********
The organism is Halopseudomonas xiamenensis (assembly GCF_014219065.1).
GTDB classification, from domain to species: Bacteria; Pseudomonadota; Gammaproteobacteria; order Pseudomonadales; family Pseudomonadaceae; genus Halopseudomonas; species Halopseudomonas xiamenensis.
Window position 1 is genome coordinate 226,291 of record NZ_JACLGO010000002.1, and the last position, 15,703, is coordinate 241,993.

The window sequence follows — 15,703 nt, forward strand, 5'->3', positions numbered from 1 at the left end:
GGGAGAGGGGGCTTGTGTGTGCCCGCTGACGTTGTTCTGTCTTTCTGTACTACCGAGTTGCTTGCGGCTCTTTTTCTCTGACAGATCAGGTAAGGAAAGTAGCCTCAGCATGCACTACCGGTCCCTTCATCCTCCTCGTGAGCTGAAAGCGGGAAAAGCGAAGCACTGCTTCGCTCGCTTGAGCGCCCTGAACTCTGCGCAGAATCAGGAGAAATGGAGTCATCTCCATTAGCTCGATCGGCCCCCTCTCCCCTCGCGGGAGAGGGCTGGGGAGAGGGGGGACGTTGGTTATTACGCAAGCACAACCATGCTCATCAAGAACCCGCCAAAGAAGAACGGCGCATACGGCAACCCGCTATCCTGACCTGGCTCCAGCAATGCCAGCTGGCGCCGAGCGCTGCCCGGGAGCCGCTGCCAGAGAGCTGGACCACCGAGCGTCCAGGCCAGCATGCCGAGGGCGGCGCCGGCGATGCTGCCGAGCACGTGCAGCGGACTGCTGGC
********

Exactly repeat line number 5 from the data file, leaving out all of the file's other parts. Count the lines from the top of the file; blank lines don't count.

GGGAGAGGGGGCTTGTGTGTGCCCGCTGACGTTGTTCTGTCTTTCTGTACTACCGAGTTGCTTGCGGCTCTTTTTCTCTGACAGATCAGGTAAGGAAAGTAGCCTCAGCATGCACTACCGGTCCCTTCATCCTCCTCGTGAGCTGAAAGCGGGAAAAGCGAAGCACTGCTTCGCTCGCTTGAGCGCCCTGAACTCTGCGCAGAATCAGGAGAAATGGAGTCATCTCCATTAGCTCGATCGGCCCCCTCTCCCCTCGCGGGAGAGGGCTGGGGAGAGGGGGGACGTTGGTTATTACGCAAGCACAACCATGCTCATCAAGAACCCGCCAAAGAAGAACGGCGCATACGGCAACCCGCTATCCTGACCTGGCTCCAGCAATGCCAGCTGGCGCCGAGCGCTGCCCGGGAGCCGCTGCCAGAGAGCTGGACCACCGAGCGTCCAGGCCAGCATGCCGAGGGCGGCGCCGGCGATGCTGCCGAGCACGTGCAGCGGACTGCTGGC